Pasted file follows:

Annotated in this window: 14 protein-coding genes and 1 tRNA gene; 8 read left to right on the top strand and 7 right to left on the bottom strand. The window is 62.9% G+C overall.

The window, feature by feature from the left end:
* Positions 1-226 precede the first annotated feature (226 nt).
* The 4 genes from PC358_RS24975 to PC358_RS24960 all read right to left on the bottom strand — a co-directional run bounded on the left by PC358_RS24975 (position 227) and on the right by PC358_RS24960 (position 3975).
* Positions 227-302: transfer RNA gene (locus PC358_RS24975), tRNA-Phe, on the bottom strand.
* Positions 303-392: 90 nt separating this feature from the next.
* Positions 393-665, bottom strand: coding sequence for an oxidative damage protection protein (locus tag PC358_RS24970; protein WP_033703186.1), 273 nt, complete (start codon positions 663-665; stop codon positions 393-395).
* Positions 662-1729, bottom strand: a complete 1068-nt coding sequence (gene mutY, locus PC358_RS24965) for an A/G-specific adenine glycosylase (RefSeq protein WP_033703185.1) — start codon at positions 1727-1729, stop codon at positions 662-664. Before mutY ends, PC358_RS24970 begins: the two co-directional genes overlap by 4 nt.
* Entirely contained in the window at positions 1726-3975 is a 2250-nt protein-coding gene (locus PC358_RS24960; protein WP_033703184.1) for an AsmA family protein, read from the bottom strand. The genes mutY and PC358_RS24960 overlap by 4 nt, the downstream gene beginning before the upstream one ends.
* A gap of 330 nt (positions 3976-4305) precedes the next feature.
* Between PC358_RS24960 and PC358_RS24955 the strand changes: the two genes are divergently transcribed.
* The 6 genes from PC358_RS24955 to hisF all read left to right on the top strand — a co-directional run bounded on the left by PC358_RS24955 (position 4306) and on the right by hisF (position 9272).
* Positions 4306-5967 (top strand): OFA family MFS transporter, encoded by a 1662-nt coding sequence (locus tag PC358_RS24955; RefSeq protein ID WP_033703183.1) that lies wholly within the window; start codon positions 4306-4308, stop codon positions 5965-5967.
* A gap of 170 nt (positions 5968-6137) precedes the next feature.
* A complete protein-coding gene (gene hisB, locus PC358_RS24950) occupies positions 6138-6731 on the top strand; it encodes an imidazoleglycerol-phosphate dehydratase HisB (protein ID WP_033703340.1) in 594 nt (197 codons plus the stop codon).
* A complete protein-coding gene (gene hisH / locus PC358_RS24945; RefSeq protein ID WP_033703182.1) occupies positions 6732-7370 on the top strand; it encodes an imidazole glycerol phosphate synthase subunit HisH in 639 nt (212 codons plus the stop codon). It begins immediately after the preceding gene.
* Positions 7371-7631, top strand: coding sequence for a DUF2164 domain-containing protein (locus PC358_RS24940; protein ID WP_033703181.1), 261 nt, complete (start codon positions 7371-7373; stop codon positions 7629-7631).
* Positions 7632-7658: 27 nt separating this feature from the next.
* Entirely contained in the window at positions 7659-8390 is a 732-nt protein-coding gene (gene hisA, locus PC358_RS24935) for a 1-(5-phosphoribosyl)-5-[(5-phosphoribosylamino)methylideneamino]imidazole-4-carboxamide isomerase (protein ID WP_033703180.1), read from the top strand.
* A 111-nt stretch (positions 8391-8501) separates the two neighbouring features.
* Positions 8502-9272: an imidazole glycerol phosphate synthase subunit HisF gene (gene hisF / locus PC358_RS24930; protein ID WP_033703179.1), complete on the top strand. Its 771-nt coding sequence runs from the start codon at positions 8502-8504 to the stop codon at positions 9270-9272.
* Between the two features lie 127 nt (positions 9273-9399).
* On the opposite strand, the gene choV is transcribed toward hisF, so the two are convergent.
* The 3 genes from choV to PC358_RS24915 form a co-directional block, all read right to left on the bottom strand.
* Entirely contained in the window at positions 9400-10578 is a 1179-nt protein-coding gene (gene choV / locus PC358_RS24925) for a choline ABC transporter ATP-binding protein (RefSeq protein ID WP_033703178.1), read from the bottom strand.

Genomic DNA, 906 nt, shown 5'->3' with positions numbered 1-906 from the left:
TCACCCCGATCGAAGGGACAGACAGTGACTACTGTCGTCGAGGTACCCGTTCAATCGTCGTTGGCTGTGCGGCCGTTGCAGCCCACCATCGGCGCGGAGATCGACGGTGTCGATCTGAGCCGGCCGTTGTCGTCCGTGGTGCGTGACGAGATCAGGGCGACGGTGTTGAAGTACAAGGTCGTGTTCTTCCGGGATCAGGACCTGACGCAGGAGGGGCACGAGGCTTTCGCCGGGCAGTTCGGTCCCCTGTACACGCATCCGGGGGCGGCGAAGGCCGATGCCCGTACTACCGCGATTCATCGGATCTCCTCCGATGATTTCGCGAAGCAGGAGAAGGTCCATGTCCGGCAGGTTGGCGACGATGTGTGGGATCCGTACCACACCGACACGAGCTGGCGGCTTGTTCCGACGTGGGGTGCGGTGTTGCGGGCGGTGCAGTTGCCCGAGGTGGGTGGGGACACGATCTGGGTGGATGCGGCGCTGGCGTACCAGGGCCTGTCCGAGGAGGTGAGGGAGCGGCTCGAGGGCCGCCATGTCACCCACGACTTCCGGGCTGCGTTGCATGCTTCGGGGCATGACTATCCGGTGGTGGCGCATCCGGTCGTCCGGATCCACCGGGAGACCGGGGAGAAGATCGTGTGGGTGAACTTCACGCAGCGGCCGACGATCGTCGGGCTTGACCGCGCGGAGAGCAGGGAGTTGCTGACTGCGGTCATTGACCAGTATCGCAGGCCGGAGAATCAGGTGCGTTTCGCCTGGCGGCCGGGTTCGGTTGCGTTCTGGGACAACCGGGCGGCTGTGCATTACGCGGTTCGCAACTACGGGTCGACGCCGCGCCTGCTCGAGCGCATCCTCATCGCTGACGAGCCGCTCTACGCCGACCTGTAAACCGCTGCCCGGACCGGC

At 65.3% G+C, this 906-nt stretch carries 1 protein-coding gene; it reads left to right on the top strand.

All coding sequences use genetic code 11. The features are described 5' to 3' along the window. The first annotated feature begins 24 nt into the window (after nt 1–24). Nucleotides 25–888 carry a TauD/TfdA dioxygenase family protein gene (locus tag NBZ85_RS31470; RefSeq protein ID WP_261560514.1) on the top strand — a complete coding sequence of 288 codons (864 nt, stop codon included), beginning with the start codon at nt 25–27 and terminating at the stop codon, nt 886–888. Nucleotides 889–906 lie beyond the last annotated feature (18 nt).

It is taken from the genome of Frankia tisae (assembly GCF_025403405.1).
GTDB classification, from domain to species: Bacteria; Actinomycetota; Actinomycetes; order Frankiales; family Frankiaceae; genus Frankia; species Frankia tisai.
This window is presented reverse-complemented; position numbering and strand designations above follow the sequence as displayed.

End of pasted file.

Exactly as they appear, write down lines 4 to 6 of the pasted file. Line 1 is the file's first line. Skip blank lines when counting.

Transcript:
* The 4 genes from PC358_RS24975 to PC358_RS24960 all read right to left on the bottom strand — a co-directional run bounded on the left by PC358_RS24975 (position 227) and on the right by PC358_RS24960 (position 3975).
* Positions 227-302: transfer RNA gene (locus PC358_RS24975), tRNA-Phe, on the bottom strand.
* Positions 303-392: 90 nt separating this feature from the next.